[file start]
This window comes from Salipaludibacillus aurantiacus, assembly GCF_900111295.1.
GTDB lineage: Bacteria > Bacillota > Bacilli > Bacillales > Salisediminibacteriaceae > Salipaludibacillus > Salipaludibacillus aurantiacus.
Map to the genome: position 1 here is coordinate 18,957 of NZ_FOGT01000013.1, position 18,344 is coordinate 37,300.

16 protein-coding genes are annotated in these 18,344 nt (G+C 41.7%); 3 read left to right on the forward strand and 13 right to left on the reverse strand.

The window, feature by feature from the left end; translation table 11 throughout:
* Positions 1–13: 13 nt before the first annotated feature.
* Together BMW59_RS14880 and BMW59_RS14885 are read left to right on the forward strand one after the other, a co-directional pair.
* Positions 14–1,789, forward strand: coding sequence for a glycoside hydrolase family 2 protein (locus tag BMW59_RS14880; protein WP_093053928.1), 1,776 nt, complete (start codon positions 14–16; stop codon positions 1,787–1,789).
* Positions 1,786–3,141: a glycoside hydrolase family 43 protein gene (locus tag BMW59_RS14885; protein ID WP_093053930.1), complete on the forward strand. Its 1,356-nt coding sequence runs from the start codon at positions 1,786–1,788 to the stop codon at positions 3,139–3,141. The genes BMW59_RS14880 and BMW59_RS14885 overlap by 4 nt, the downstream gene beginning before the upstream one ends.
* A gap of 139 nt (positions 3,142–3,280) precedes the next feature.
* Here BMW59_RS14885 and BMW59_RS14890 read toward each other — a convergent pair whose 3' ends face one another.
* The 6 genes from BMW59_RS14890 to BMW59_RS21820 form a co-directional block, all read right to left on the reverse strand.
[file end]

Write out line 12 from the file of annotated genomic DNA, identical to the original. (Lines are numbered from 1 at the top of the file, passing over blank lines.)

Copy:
* The 6 genes from BMW59_RS14890 to BMW59_RS21820 form a co-directional block, all read right to left on the reverse strand.